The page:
We shall now consider the ‘geometrical’ series, whose general term is \(u_{n} = r^{n-1}\). In this case \[s_{n} = 1 + r + r^{2} + \dots + r^{n-1} = (1 – r^{n})/(1 – r),\] except in the special case in which \(r = 1\), when \[s_{n} = 1 + 1 + \dots + 1 = n.\] In the last case \(s_{n} \to +\infty\). In the general case \(s_{n}\) will tend to a limit if and only if \(r^{n}\) does so. Referring to the results of § 72 we see that

the series \(1 + r + r^{2} + \dots\) is convergent and has the sum \(1/(1 – r)\) if and only if \(-1 < r < 1\).

If \(r \geq 1\), then \(s_{n} \geq n\), and so \(s_{n} \to +\infty\); the series diverges to \(+\infty\). If \(r = -1\), then \(s_{n} = 1\) or \(s_{n} = 0\) according as \(n\) is odd or even: \(s_{n}\) oscillates finitely. If \(r < -1\), then \(s_{n}\) oscillates infinitely. Thus, to sum up,

the series \(1 + r + r^{2} + \dots\) diverges to \(+\infty\) if \(r \geq 1\), converges to \(1/(1 – r)\) if \(-1 < r < 1\), oscillates finitely if \(r = -1\), and oscillates infinitely if \(r < -1\).

Example XXIX

1. Recurring decimals. The commonest example of an infinite geometric series is given by an ordinary recurring decimal. Consider, for example, the decimal \(.217{\overline{13}}\). This stands, according to the ordinary rules of arithmetic, for
\begin{align*}
\frac{2}{10} + \frac{1}{10^{2}} + \frac{7}{10^{3}} + \frac{1}{10^{4}} + \frac{3}{10^{5}} + \frac{1}{10^{6}} + \frac{3}{10^{7}} + \dots &= \frac{217}{1000} +\frac{ \frac{13}{10^{5}} }{1 – \frac{1}{10^{2}}}\\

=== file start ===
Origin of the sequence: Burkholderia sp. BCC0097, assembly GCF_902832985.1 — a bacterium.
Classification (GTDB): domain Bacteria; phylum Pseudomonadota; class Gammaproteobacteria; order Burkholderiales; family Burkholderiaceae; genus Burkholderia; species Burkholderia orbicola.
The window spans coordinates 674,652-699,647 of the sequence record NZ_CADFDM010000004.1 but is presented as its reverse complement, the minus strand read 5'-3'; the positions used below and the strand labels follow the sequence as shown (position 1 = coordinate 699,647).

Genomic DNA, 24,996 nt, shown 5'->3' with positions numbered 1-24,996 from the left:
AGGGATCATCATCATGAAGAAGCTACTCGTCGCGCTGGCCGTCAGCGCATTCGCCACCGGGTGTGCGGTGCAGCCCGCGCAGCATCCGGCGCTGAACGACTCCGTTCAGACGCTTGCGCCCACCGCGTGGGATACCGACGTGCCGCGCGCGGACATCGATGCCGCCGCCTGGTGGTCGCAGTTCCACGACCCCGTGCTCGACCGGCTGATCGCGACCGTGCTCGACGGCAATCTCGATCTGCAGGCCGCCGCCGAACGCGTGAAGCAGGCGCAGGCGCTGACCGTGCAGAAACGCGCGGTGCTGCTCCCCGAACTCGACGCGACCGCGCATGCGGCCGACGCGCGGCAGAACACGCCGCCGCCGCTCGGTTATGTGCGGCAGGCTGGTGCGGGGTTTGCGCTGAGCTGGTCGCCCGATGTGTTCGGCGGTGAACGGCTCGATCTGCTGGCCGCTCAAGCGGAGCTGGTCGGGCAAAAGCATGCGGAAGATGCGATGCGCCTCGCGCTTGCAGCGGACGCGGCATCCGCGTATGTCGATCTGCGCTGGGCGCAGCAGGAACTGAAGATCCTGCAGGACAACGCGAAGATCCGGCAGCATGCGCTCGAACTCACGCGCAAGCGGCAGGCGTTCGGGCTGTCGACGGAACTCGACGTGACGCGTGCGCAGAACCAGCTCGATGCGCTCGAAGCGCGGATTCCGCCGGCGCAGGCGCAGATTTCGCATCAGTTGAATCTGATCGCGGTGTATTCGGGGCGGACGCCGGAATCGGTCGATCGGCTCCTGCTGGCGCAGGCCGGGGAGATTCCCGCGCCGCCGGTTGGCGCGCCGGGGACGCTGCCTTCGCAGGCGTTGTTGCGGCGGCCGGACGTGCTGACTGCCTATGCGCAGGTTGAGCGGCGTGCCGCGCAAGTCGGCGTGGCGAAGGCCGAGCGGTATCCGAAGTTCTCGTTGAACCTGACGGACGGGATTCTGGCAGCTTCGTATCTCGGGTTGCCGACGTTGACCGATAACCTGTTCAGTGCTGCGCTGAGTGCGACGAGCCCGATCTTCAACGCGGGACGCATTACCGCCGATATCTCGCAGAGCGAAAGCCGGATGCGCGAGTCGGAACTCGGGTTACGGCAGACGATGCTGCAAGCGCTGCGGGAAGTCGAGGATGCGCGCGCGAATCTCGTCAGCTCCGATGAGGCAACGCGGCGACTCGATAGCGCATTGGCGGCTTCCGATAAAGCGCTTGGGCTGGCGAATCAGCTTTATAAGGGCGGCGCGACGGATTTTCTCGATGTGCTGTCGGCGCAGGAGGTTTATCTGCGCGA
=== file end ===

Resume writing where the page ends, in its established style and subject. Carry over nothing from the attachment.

&= \frac{2687}{12,375}.
\end{align*}
The reader should consider where and how any of the general theorems of § 77 have been used in this reduction.

2. Show that in general \[.a_{1}a_{2}\dots a_{m} {\overline{\alpha_{1}\alpha_{2}\dots \alpha_{n}}} = \frac{a_{1}a_{2}\dots a_{m}\alpha_{1}\dots \alpha_{n} – a_{1}a_{2}\dots a_{n}} {99\dots 900\dots 0},\] the denominator containing \(n\) \(9\)’s and \(m\) \(0\)’s.

3. Show that a pure recurring decimal is always equal to a proper fraction whose denominator does not contain \(2\) or \(5\) as a factor.

4. A decimal with \(m\) non-recurring and \(n\) recurring decimal figures is equal to a proper fraction whose denominator is divisible by \(2^{m}\) or \(5^{m}\) but by no higher power of either.

5. The converses of Exs. 3, 4 are also true. Let \(r = p/q\), and suppose first that \(q\) is prime to \(10\). If we divide all powers of \(10\) by \(q\) we can obtain at most \(q\) different remainders. It is therefore possible to find two numbers \(n_{1}\) and \(n_{2}\), where \({n_{1} > n_{2}}\), such that \(10^{n_{1}}\) and \(10^{n_{2}}\) give the same remainder. Hence \(10^{n_{1}} – 10^{n_{2}} = 10^{n_{2}}(10^{n_{1}-n_{2}} – 1)\) is divisible by \(q\), and so \(10^{n} – 1\), where \(n = n_{1} – n_{2}\), is divisible by \(q\). Hence \(r\) may be expressed in the form \(P/(10^{n} – 1)\), or in the form \[\frac{P}{10^{n}} + \frac{P}{10^{2n}} + \dots,\] i.e. as a pure recurring decimal with \(n\) figures. If on the other hand \(q = 2^{\alpha}5^{\beta}Q\), where \(Q\) is prime to \(10\), and \(m\) is the greater of \(\alpha\) and \(\beta\), then \(10^{m}r\) has a denominator prime to \(10\), and is therefore expressible as the sum of an integer and a pure recurring decimal. But this is not true of \(10^{\mu}r\), for any value of \(\mu\) less than \(m\); hence the decimal for \(r\) has exactly \(m\) non-recurring figures.